Hutton Report Clears Blair, Criticizes BBC | Europe | News and current affairs from around the continent | DW | 28.01.2004

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Hutton Report Clears Blair, Criticizes BBC

The government of British Prime Minister Tony Blair was exonerated from any wrongdoing in the death of weapons expert David Kelly on Wednesday. But the so-called Hutton inquiry had plenty of harsh criticism for the BBC.

Blair can breathe easy.

Blair can breathe easy.

In what will come as a welcome boost for the beleaguered Blair, U.K. judge Lord Hutton said claims that the British government had doctored intelligence in a controversial dossier on Iraq’s weapons of mass destruction was “unfounded” and no one could be held responsible for Kelly’s suicide.

Kelly, a weapons expert at the British Ministry of Defense, was found dead in July after being named as a source for a BBC report that alleged the government "sexed up" a dossier used to make the case for war against Iraq.

“I am satisfied that Kelly took his own life by cutting his left wrist,” Lord Hutton said on Wednesday, adding there could be no way to foresee the public pressure put on the scientist would cause him to take his life.

However, Hutton said BBC reporter Andrew Gilligan was wrong to say that to beef up an otherwise lackluster dossier, the government had intentionally included a now questionable claim that Iraqi weapons of mass destruction were deployable in 45 minutes.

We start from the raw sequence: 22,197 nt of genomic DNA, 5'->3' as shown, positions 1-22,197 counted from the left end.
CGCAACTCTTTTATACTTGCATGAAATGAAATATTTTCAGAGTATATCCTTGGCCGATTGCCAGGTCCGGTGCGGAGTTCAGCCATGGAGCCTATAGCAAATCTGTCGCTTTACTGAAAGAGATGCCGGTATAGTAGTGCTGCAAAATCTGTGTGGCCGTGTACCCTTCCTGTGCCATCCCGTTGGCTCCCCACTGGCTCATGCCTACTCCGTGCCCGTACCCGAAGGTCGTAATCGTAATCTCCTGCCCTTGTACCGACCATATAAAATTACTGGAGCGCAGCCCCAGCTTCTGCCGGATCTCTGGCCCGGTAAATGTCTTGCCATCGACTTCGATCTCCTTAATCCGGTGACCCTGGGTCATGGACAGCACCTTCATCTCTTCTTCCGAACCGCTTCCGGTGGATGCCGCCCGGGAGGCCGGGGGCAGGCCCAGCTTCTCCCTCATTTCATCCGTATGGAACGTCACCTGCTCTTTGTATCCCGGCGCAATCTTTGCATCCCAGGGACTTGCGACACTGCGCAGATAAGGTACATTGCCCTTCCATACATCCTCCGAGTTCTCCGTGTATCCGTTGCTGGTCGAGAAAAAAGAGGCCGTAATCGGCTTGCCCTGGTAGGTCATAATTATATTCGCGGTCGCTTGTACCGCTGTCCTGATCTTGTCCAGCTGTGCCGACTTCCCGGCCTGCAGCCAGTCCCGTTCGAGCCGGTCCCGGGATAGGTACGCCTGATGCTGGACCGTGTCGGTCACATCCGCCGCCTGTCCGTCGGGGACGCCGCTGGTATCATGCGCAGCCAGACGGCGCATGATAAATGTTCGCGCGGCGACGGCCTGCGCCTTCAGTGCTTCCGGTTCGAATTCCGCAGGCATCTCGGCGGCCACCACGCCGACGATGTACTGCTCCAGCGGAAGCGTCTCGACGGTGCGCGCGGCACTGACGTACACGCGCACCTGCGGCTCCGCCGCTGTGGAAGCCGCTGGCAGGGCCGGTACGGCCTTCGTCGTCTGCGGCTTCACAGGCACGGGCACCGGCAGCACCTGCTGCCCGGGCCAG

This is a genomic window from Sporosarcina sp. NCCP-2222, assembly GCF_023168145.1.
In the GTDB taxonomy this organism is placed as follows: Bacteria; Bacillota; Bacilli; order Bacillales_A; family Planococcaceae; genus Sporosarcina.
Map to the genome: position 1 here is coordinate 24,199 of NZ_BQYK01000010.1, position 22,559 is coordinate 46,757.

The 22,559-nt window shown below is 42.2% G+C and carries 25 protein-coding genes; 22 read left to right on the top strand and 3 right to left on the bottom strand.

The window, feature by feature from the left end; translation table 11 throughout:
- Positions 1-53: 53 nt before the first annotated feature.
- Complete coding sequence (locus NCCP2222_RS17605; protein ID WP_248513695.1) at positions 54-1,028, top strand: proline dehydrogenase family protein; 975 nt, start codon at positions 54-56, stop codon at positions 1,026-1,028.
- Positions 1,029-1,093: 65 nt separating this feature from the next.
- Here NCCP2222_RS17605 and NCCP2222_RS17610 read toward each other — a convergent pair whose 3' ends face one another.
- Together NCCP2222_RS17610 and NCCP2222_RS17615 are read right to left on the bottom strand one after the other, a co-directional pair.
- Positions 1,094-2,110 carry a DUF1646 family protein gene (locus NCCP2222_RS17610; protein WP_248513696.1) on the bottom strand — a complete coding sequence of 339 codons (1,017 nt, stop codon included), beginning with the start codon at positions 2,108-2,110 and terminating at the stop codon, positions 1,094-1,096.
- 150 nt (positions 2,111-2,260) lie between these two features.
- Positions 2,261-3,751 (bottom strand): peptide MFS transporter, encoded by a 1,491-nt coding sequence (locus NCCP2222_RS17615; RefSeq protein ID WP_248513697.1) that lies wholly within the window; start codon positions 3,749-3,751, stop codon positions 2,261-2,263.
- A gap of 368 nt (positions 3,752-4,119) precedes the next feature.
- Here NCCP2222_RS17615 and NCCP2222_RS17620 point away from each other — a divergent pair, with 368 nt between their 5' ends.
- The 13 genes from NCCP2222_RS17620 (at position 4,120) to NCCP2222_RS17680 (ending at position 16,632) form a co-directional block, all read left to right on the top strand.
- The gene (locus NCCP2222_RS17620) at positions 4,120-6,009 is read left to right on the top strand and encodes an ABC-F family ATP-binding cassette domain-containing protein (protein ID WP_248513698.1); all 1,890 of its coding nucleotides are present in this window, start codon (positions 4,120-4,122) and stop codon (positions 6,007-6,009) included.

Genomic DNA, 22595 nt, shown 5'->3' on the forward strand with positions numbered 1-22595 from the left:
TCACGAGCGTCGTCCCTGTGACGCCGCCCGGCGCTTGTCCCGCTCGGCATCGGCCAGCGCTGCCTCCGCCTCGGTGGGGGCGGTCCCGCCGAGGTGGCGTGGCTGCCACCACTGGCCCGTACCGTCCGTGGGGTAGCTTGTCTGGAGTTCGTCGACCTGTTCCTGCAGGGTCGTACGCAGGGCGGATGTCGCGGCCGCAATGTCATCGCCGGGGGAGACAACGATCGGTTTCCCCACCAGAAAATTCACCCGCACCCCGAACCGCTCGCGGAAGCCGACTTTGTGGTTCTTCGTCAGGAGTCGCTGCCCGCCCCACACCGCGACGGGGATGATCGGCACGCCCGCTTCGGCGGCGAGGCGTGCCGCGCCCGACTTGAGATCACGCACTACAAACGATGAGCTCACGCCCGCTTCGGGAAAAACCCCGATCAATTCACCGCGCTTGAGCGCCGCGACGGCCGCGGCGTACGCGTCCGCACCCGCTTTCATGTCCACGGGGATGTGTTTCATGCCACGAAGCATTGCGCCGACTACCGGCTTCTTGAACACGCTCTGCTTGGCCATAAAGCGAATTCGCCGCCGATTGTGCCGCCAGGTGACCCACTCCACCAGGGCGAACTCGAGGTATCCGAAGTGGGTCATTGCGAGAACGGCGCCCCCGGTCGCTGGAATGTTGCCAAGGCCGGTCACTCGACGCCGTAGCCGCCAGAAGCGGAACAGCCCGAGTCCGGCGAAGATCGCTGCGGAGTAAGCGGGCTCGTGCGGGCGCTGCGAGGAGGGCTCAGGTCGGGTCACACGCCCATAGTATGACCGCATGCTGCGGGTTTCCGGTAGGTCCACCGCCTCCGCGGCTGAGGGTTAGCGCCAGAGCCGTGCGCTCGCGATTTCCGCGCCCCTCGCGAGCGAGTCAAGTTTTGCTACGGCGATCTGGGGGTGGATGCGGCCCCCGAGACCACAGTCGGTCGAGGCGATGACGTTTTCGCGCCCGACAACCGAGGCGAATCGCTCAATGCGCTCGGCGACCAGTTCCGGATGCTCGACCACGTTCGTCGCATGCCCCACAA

“The reality was that the 45-minute claim was based on an intelligence report the Secret Intelligence Service considered to be reliable,”Hutton said.

BBC blasted

Andrew Gilligan

Andrew Gilligan from the BBC.

In his 328-page report, he also lambasted the BBC’s supervisory system as “defective” and said Gilligan had unfairly attacked the government’s integrity without properly founding the charges.

In response to Hutton’s withering criticism, BBC board of governors chairman Gavyn Davies said late Wednesday afternoon he would resign.

Addressing the House of Commons on Wednesday, Blair welcomed the results of the inquiry. In a strongly worded statement he said there should be now be no doubts about the actions of the government during the affair.

“The allegation that I or anyone else lied to this House or deliberately misled the country by falsifying intelligence on (weapons of mass destruction) is itself the real lie,” Blair said.

Since Kelly's death, Blair has been sharply criticized by the media and opposition conservatives for his alleged role in the affair. Members in his own party have also criticized him for not being forthright in the disclosure of the facts quoted in the weapons dossier.

In the last year, Blair has had to endure a series of sharp blows to his position. The latest was on Tuesday when the government just barely won a House of Commons vote 316 to 311 on increasing university tuition fees.

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